It’s not often that a team’s top four needs are able to be addressed in order without reaching for guys or drafting at positions that will provide less value because of glaring needs.
Sometimes, you get lucky and everything falls into place.
That seems to be what happened in our 5th mock draft of the year.
Please note that compensatory picks have not yet been officially announced, but estimates indicate the Packers will receive an extra pick in round 4, 5, and 6. Until they are officially announced, that is how our drafts will run. This mock draft is a 4 rounds – we will be adding rounds as we get deeper into out coverage.
Here are the results:
Eric Stokes – Cornerback
Profile: In three years, Eric Stokes has allowed a total of 53.4% completions. He’s good in man coverage, especially when pressing, but is even better in zone. Whatever the coverage, he plays physical, but can get grabby at the top of routes. He is fast – really fast – but not great with cuts or change of direction, so if a guy beats his press, he’s susceptible to double moves (though he has great recovery speed). Sometimes inconsistent playing the ball, he still had 4 picks and 2 touchdowns in 2020. At 6’1, he’s also a solid red zone defender.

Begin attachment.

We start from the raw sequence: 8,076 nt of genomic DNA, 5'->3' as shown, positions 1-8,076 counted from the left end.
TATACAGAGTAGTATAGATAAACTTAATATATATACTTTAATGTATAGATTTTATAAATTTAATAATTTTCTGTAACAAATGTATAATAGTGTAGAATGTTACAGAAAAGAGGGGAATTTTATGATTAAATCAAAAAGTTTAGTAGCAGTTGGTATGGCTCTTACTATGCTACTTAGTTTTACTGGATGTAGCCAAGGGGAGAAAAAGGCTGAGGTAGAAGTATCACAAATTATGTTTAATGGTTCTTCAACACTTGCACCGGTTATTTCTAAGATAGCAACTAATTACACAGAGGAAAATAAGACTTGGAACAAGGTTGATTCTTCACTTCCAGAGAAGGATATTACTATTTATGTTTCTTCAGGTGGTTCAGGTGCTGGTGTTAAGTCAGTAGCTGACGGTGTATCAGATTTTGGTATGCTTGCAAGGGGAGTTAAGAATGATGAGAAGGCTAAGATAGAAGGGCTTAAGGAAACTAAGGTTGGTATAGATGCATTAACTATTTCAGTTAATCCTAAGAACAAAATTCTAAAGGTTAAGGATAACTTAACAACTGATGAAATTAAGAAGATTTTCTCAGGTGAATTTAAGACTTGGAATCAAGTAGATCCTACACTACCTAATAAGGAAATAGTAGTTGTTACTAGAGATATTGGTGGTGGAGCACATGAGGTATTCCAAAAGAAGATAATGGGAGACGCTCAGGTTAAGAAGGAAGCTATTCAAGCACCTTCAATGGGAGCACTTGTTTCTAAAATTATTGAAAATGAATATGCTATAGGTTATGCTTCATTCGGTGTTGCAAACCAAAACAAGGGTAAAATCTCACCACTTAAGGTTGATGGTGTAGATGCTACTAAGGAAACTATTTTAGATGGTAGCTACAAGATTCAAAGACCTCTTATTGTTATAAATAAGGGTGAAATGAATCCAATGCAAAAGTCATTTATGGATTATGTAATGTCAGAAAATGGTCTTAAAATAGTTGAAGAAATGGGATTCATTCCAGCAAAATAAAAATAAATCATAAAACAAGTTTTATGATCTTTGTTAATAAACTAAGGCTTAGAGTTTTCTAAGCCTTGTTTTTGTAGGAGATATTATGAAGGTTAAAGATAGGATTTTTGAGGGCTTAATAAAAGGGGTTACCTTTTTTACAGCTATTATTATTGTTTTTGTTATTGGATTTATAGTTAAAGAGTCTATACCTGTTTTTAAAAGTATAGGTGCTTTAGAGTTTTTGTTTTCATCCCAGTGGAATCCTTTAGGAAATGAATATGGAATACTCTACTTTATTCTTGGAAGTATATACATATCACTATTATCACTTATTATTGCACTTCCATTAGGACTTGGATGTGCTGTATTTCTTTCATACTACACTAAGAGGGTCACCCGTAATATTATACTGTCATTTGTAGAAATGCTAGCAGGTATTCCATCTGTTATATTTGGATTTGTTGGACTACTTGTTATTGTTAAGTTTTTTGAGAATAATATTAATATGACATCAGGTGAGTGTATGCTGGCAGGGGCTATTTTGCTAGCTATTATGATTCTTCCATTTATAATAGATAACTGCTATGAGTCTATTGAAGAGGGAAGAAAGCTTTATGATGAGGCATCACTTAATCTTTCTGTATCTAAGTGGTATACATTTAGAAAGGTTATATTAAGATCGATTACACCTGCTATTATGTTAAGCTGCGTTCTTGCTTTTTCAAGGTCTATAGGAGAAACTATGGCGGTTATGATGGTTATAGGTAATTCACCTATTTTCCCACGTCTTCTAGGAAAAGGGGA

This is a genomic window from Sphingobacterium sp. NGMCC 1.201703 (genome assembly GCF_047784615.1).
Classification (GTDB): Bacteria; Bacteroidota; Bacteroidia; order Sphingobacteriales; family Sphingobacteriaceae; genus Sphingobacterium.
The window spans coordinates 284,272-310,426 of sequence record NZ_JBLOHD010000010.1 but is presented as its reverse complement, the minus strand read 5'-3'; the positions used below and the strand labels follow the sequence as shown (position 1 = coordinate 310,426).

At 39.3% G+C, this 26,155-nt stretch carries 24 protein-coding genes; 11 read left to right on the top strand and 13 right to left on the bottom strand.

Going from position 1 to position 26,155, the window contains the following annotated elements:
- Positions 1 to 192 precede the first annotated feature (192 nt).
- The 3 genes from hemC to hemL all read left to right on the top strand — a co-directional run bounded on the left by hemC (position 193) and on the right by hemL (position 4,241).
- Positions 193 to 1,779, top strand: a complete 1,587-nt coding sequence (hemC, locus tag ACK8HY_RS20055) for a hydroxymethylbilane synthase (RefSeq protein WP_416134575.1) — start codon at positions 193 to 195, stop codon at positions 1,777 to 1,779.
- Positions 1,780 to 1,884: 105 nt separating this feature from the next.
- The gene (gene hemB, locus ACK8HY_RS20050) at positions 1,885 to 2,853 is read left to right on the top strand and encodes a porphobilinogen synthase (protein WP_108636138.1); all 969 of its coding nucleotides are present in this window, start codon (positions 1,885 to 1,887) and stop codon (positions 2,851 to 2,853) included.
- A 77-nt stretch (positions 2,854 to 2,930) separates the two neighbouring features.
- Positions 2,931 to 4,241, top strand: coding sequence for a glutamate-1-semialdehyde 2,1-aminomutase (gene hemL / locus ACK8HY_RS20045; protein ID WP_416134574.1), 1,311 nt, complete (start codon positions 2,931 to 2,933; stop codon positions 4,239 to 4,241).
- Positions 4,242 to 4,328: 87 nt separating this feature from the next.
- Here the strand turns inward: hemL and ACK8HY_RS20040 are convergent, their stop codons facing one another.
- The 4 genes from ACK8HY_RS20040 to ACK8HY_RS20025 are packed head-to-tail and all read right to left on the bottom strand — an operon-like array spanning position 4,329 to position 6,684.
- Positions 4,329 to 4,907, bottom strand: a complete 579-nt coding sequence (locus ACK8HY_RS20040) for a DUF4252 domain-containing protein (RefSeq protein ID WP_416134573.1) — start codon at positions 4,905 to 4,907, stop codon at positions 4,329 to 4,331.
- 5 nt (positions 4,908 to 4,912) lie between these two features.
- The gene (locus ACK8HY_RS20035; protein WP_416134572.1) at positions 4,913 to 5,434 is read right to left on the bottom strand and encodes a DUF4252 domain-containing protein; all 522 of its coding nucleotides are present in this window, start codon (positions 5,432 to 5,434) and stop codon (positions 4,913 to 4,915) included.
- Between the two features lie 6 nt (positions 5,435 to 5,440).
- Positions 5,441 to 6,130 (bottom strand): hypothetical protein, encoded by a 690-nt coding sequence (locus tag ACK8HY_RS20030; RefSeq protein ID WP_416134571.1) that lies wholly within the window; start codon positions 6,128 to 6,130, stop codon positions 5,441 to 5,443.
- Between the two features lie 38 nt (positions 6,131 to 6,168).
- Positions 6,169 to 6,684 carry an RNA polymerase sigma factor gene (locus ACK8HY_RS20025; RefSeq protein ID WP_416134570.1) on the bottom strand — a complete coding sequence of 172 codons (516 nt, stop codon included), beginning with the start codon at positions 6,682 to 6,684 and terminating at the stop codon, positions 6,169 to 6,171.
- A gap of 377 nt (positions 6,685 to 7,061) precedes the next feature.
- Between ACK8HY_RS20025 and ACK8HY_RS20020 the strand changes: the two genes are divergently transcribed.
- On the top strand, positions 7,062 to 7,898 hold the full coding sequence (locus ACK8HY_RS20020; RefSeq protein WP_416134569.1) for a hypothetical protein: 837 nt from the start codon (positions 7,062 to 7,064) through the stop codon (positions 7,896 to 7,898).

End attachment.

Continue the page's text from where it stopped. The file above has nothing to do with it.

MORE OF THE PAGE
Analysis: Even in a weak class, Stokes probably isn’t a top tier cornerback, but he’s at the top of the second tier. He may be a bit of a reach at the end of the 1st, but his size, speed, and production are hard to lay off. He would walk right into a starting spot with the Packers and, opposite Jaire Alexander, wouldn’t have to draw WR1 assignments. He would immediately fill the team’s biggest hole.
Samuel Cosmi – Offensive Tackle